The Markets. Rates moved higher in the past week, but stayed close to record lows set earlier. Freddie Mac announced that for the week ending January 24, 30-year fixed rates rose from 3.38% to 3.42%. The average for 15-year loans increased to 2.71%. Adjustable rates were stable, with the average for one-year adjustables remaining at 2.57% and five-year adjustables staying at 2.67%. A year ago 30-year fixed rates were at 3.98%. Attributed to Frank Nothaft, Vice President and Chief Economist, Freddie Mac, “Fixed rates were up slightly over the holiday week but remain highly affordable and should continue to aid in the ongoing housing recovery. For instance, existing home sales totaled 4.65 million in 2012, showing a 9.2 percent increase over 2011 and the strongest pace in five years. In addition, the Federal Housing Finance Agency’s purchase-only house price index rose 5.7 percent over the 12 months ending in November 2012, marking the largest annual increase since June 2006.” Rates indicated do not include fees and points and are provided for evidence of trends only. They should not be used for comparison purposes.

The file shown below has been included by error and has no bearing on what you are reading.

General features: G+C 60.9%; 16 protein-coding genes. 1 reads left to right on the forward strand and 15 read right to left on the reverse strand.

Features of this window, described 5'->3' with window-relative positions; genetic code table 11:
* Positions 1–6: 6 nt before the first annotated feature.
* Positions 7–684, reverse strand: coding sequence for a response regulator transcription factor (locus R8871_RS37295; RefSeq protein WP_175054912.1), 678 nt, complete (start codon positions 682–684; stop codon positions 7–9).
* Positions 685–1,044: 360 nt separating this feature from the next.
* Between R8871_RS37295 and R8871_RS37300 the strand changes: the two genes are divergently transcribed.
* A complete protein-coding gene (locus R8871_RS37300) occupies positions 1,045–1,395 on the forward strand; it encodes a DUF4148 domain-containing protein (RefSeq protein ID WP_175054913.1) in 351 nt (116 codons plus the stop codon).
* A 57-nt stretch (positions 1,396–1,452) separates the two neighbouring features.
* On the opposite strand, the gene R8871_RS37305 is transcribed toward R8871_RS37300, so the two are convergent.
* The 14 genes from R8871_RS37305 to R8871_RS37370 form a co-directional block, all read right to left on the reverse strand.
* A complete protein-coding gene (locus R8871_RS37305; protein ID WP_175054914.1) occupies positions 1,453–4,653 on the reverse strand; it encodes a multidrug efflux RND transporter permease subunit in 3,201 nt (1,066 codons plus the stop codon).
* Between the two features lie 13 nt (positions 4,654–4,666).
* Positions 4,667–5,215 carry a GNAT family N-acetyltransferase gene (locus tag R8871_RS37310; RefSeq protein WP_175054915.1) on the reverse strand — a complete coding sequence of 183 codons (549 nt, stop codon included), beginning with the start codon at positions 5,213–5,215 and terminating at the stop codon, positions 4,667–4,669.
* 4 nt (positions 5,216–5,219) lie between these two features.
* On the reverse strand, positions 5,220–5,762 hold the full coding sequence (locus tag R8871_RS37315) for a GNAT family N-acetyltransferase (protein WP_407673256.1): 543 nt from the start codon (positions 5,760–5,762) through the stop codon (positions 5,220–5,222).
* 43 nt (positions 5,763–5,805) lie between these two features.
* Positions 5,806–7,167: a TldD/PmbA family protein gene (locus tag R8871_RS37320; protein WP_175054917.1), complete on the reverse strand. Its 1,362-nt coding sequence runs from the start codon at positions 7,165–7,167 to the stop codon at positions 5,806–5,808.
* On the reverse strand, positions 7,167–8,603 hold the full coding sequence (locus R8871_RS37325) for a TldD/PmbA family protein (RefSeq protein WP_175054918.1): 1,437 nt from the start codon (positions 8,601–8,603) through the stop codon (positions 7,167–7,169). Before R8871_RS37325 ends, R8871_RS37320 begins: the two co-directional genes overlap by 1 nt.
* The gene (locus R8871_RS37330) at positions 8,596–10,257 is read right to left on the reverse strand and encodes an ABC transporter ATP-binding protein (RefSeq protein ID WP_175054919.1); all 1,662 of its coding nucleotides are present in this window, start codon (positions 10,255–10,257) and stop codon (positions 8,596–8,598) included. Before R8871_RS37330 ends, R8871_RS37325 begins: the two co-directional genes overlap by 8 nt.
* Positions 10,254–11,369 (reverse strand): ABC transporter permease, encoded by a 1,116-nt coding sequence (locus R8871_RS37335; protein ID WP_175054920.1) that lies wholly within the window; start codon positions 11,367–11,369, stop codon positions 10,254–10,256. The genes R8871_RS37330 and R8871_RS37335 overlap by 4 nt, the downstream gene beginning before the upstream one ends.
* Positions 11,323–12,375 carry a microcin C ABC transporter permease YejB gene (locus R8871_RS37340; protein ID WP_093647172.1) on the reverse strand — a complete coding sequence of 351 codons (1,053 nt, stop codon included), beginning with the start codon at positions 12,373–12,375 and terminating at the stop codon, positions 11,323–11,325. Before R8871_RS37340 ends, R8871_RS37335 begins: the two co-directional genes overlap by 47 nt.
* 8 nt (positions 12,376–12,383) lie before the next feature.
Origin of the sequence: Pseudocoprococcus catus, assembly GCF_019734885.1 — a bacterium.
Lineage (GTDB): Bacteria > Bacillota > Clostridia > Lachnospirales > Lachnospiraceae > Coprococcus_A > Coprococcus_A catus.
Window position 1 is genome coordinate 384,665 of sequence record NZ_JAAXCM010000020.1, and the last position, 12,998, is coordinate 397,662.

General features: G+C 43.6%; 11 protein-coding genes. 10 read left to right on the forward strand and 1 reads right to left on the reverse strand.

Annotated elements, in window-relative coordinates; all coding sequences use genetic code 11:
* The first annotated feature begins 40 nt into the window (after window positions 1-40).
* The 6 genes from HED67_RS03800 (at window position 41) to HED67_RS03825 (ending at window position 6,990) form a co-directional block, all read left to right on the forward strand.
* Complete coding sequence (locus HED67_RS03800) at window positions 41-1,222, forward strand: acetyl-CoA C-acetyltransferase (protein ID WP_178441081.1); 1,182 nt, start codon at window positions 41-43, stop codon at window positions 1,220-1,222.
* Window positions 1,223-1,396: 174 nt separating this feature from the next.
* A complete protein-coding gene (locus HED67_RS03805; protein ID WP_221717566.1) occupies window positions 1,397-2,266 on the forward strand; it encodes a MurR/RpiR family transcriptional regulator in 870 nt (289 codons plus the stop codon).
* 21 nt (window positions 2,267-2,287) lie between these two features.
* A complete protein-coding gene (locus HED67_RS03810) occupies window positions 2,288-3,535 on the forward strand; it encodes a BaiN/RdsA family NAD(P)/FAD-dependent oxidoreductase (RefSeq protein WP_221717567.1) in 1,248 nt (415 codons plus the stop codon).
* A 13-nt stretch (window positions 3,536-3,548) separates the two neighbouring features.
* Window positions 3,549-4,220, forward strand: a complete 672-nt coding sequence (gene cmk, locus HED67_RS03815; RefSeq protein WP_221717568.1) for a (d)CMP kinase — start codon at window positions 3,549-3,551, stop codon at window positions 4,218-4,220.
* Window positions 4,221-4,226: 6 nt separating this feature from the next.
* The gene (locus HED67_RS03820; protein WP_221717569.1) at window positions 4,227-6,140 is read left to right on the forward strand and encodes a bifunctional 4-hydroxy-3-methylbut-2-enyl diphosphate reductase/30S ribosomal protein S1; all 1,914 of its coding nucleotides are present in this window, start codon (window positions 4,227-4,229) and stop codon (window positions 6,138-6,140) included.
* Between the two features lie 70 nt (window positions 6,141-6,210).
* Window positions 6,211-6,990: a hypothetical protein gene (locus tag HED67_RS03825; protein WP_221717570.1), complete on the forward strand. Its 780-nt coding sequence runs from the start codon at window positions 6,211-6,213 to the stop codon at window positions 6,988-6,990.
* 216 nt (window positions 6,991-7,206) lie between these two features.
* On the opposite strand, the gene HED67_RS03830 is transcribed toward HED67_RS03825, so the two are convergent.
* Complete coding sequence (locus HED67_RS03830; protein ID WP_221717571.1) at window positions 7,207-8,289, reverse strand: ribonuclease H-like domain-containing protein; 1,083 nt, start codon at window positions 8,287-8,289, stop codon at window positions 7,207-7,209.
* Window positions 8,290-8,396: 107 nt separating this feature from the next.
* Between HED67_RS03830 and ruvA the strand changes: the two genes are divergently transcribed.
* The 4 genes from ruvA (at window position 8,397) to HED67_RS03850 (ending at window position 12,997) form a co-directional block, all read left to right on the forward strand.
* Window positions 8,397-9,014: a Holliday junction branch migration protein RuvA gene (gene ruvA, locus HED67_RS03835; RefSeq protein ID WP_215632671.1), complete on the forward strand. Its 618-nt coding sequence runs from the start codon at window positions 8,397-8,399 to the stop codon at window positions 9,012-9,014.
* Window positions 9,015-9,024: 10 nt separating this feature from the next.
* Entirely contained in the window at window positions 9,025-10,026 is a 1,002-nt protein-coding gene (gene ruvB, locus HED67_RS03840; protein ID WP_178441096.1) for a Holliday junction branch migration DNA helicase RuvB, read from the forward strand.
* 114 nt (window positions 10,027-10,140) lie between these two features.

Current Indices For Adjustable Rate Mortgages
Updated January 25, 2013
Daily Value Monthly Value
Jan 24 December
6-month Treasury Security 0.10% 0.12%
1-year Treasury Security 0.15% 0.16%
3-year Treasury Security 0.37% 0.35%
5-year Treasury Security 0.78% 0.70%
10-year Treasury Security 1.88% 1.72%
12-month LIBOR 0.849% (Dec)
12-month MTA 0.175% (Dec)
11th District Cost of Funds 1.000% (Nov)
Prime Rate 3.25%